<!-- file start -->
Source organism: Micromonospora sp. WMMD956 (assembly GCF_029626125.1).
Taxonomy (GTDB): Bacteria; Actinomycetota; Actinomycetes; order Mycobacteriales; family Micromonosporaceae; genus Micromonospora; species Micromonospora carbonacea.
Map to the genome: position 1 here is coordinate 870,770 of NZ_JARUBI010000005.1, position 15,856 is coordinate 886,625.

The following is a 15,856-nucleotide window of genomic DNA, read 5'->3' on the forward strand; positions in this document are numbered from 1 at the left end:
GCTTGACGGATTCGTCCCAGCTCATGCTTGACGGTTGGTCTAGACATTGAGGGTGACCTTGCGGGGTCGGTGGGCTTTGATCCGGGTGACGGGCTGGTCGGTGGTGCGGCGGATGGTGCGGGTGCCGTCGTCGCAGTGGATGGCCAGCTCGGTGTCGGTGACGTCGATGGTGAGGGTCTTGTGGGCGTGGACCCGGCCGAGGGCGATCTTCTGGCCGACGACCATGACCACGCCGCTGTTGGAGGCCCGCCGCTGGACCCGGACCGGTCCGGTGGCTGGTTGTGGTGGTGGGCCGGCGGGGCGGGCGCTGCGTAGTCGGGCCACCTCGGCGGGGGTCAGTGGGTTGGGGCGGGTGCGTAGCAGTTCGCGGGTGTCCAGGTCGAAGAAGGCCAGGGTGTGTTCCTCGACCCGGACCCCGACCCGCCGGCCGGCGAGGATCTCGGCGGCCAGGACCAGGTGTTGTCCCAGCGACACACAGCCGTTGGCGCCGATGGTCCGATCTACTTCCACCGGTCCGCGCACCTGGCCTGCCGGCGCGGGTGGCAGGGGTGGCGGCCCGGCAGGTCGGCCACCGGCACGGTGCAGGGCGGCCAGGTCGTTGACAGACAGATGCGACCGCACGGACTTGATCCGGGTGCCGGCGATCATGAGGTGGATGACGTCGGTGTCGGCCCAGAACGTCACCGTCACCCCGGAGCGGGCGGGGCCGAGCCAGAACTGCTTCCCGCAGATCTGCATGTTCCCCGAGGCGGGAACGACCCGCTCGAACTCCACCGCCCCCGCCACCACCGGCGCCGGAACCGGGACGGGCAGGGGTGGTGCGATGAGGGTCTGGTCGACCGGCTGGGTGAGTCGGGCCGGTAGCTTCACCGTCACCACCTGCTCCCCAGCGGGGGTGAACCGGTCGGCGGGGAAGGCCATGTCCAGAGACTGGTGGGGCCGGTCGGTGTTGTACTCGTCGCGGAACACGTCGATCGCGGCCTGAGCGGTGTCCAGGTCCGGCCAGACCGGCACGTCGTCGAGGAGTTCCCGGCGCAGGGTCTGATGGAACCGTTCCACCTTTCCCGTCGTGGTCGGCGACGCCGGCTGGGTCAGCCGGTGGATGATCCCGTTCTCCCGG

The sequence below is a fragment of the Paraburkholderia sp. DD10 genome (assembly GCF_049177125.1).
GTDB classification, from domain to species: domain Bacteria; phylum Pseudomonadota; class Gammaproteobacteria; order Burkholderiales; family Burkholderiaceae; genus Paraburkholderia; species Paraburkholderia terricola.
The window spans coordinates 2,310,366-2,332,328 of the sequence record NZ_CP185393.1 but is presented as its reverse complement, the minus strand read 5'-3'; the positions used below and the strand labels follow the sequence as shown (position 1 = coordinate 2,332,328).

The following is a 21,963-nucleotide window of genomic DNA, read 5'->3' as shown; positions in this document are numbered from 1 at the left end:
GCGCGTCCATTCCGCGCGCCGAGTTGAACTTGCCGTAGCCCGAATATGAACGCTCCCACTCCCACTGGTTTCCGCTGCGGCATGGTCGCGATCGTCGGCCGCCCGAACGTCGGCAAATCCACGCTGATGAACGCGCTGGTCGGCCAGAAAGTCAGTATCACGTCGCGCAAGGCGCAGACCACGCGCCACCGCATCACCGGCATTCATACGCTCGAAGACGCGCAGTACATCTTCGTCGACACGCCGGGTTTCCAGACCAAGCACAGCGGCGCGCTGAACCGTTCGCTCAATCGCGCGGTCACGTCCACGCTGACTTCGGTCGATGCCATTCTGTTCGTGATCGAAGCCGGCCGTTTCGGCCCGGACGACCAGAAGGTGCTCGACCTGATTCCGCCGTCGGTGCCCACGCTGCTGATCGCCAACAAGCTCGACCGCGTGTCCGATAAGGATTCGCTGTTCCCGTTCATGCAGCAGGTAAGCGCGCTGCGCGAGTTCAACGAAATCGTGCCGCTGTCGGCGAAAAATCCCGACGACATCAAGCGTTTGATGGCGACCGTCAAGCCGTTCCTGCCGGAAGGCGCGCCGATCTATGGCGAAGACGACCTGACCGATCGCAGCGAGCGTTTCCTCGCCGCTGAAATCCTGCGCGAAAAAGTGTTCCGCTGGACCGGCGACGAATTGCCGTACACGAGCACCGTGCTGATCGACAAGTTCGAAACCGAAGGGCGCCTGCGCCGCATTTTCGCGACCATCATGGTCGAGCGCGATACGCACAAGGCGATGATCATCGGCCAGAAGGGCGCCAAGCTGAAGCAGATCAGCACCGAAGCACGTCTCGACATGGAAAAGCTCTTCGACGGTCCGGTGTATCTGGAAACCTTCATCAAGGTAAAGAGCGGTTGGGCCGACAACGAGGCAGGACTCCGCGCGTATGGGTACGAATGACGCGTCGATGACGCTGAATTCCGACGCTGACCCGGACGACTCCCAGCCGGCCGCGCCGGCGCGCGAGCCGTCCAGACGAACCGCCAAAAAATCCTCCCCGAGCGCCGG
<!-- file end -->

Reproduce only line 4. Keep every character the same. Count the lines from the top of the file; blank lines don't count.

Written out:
The following is a 15,856-nucleotide window of genomic DNA, read 5'->3' on the forward strand; positions in this document are numbered from 1 at the left end: